Today we’ll evaluate Scales Corporation Limited (NZSE:SCL) to determine whether it could have potential as an investment idea. Specifically, we’ll consider its Return On Capital Employed (ROCE), since that will give us an insight into how efficiently the business can generate profits from the capital it requires.
First, we’ll go over how we calculate ROCE. Second, we’ll look at its ROCE compared to similar companies. Finally, we’ll look at how its current liabilities affect its ROCE.
What is Return On Capital Employed (ROCE)?
ROCE is a measure of a company’s yearly pre-tax profit (its return), relative to the capital employed in the business. All else being equal, a better business will have a higher ROCE. Ultimately, it is a useful but imperfect metric. Renowned investment researcher Michael Mauboussin has suggested that a high ROCE can indicate that ‘one dollar invested in the company generates value of more than one dollar’.
So, How Do We Calculate ROCE?
Analysts use this formula to calculate return on capital employed:
Return on Capital Employed = Earnings Before Interest and Tax (EBIT) ÷ (Total Assets – Current Liabilities)
Or for Scales:
0.12 = NZ$41m ÷ (NZ$411m – NZ$73m) (Based on the trailing twelve months to December 2018.)
So, Scales has an ROCE of 12%.
Does Scales Have A Good ROCE?
One way to assess ROCE is to compare similar companies. Scales’s ROCE appears to be substantially greater than the 8.5% average in the Food industry. We would consider this a positive, as it suggests it is using capital more effectively than other similar companies. Regardless of where Scales sits next to its industry, its ROCE in absolute terms appears satisfactory, and this company could be worth a closer look.
As we can see, Scales currently has an ROCE of 12%, less than the 23% it reported 3 years ago. This makes us wonder if the business is facing new challenges.
When considering this metric, keep in mind that it is backwards looking, and not necessarily predictive. ROCE can be misleading for companies in cyclical industries, with returns looking impressive during the boom times, but very weak during the busts. ROCE is only a point-in-time measure. Future performance is what matters, and you can see analyst predictions in our free report on analyst forecasts for the company.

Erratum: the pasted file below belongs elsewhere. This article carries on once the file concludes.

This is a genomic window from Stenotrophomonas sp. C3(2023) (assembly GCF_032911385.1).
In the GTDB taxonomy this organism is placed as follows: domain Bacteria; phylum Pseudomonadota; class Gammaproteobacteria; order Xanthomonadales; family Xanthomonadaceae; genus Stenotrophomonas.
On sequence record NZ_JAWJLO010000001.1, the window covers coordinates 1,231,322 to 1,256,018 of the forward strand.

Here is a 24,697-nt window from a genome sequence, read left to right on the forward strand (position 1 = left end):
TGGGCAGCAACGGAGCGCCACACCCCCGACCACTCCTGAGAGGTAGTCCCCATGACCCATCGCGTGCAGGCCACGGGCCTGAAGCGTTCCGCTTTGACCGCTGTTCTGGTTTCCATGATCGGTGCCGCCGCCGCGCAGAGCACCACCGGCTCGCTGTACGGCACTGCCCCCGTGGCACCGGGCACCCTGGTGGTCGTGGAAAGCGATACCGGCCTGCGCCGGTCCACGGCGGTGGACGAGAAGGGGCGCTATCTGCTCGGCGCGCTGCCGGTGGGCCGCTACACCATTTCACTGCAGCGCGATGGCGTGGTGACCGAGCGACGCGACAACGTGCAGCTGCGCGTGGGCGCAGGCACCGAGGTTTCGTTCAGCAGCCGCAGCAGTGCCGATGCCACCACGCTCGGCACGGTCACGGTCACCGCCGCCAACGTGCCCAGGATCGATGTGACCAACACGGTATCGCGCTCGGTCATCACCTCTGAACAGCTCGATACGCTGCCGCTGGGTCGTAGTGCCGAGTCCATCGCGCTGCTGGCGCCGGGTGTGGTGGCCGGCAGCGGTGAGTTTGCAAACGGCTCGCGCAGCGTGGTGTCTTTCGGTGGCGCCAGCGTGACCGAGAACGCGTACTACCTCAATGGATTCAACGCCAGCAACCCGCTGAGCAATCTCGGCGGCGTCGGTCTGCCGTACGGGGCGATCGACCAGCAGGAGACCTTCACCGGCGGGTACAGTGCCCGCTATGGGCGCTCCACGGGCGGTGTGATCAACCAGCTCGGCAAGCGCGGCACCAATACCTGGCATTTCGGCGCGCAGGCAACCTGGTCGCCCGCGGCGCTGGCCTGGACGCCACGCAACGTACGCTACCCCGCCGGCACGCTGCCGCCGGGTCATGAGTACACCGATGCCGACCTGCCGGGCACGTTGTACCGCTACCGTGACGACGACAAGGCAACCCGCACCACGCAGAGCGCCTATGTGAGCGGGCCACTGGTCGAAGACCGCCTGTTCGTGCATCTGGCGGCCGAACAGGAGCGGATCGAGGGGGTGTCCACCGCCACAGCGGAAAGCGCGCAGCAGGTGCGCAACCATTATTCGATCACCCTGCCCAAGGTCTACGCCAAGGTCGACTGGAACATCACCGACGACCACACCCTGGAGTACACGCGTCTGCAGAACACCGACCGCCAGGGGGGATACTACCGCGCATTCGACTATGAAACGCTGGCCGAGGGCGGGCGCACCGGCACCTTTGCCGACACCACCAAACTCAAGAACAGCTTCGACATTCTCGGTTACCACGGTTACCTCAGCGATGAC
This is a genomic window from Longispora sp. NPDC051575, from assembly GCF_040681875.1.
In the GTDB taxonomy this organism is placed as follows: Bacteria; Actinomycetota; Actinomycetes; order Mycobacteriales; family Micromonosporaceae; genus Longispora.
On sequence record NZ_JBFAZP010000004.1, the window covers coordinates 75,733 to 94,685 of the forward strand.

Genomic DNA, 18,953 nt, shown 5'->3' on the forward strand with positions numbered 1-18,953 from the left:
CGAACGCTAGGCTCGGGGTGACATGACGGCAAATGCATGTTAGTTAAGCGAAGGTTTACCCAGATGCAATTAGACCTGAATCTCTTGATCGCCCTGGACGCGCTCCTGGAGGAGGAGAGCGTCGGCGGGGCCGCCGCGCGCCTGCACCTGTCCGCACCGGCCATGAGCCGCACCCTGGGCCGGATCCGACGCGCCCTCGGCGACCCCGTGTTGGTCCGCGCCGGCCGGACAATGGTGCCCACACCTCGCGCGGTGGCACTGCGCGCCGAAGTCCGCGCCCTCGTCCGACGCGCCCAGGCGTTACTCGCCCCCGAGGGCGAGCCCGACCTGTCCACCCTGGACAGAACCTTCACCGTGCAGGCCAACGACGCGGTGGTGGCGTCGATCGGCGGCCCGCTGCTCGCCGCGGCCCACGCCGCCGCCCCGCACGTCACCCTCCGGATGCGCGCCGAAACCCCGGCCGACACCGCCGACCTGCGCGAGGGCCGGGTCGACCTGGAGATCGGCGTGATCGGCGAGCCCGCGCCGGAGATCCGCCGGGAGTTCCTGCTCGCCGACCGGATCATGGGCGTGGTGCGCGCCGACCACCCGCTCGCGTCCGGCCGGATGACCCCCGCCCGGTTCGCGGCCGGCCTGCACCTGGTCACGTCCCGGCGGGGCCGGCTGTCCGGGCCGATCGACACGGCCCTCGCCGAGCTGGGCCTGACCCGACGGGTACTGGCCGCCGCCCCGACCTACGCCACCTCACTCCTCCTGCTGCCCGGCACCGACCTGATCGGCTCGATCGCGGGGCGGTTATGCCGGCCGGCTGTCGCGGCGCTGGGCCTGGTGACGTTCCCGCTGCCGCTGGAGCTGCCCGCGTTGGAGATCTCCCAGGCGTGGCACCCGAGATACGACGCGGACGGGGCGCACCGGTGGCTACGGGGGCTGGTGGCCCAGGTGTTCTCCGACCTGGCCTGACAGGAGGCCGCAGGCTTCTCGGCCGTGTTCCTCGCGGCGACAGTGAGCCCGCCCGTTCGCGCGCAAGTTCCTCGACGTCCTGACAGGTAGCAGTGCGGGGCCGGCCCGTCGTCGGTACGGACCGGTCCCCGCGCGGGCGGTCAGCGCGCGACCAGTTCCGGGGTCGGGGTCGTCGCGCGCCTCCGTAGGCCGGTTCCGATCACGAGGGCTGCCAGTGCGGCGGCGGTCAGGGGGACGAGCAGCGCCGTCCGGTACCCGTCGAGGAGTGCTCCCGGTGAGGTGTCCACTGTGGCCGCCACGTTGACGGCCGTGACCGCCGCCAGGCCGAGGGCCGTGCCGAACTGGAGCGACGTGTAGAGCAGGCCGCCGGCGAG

Do Scales’s Current Liabilities Skew Its ROCE?
Liabilities, such as supplier bills and bank overdrafts, are referred to as current liabilities if they need to be paid within 12 months. Due to the way the ROCE equation works, having large bills due in the near term can make it look as though a company has less capital employed, and thus a higher ROCE than usual. To check the impact of this, we calculate if a company has high current liabilities relative to its total assets.
Scales has total assets of NZ$411m and current liabilities of NZ$73m. As a result, its current liabilities are equal to approximately 18% of its total assets. Current liabilities are minimal, limiting the impact on ROCE.
Our Take On Scales’s ROCE
With that in mind, Scales’s ROCE appears pretty good. Scales looks strong on this analysis, but there are plenty of other companies that could be a good opportunity . Here is a free list of companies growing earnings rapidly.
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